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Hayden Paddon has told Radio New Zealand that the cancelled Rally Australia was most likely the last WRC event he will compete in. Paddon raised $600,000 this year to fund two runs in a M-Sport World Rally Car, but wasn't either to turn a wheel in either of the two events he was entered in. In Finland in August, his Fiesta WRC was destroyed when the car flipped off the road during a pre-event test, and now, in Australia, the rally was cancelled three days before it was due to begin because of bushfires. The 32-year old now appears set to focus on his own business and its electric rally car project. "The right decision was made to cancel the event... there's much bigger things than sport - the fires are devastating," Paddon said in a Radio NZ interview.
"Personally I am absolutely gutted. It's the second time we have tried to get to a WRC event this year and the second time we haven't got to start. It's quite unbelievable really," he said.

Paddon's testing crash was not his fault, but destroyed the car. Photo: @TuomasToyry via Twitter

"We needed a score on the scoreboard this year and that's what we were hoping to do here and showcase what I know we can achieve and use it as a platform to go and talk to teams and see what opportunities we can get for next year but without that it is very tough now.
"We had to find a lot of funding this year, $600,000 worth... but we are not not in a position to continue that."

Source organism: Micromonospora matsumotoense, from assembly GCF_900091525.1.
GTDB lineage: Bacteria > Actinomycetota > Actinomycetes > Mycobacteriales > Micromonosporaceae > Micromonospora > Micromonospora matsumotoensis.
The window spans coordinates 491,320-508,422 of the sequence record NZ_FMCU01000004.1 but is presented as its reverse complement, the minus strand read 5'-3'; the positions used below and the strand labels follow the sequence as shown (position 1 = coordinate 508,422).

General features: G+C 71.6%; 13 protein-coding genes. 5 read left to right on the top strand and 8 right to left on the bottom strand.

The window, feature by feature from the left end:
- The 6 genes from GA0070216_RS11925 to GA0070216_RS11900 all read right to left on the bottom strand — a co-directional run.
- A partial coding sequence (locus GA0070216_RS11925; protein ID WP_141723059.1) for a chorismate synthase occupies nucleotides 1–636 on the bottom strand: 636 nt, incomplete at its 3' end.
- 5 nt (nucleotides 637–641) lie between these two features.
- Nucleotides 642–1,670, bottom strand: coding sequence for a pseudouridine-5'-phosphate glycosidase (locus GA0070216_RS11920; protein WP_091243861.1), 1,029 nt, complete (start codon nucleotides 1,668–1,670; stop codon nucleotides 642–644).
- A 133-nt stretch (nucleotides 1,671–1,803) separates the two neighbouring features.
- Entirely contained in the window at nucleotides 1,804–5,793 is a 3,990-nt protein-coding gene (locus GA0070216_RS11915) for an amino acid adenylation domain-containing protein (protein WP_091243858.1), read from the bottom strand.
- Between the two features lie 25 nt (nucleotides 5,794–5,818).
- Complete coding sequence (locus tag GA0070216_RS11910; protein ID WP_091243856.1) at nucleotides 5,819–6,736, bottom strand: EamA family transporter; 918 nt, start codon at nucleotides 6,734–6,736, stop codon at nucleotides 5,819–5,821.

Paddon's chances of a WRC return look slim, with more drivers than seats in the current market. "It's likely this was our last WRC event and it's unfortunate it's ended like this," he added. "The odds are stacked against us now and there's just not the opportunities out there, and we have got other things to focus on with our own motorpsort project we can't just keep all our eggs in one basket. "There comes a time in life when there is a bigger picture...and the last three years have been setback after setback and it's not for a lack of trying, a lot of other drivers would probably have sat back and waited for something to come their way." In a year when it seemed that everything was conspiring against him, Paddon is left with a feeling of 'what might have been'.
"We should have achieved a lot more. It just feels like we haven't been given a fair shot over the past two to three years and that's the most frustrating part."
New Zealand's return to the WRC next September would seem like the perfect time for Paddon to rejoin the championship, but a one-off drive would need to make sense for all the right reasons. Being uncompetitive after two years out of a WRC car isn't something that's likely to appeal to the determined Paddon.

Read Hayden Paddon's brilliant autobiography:

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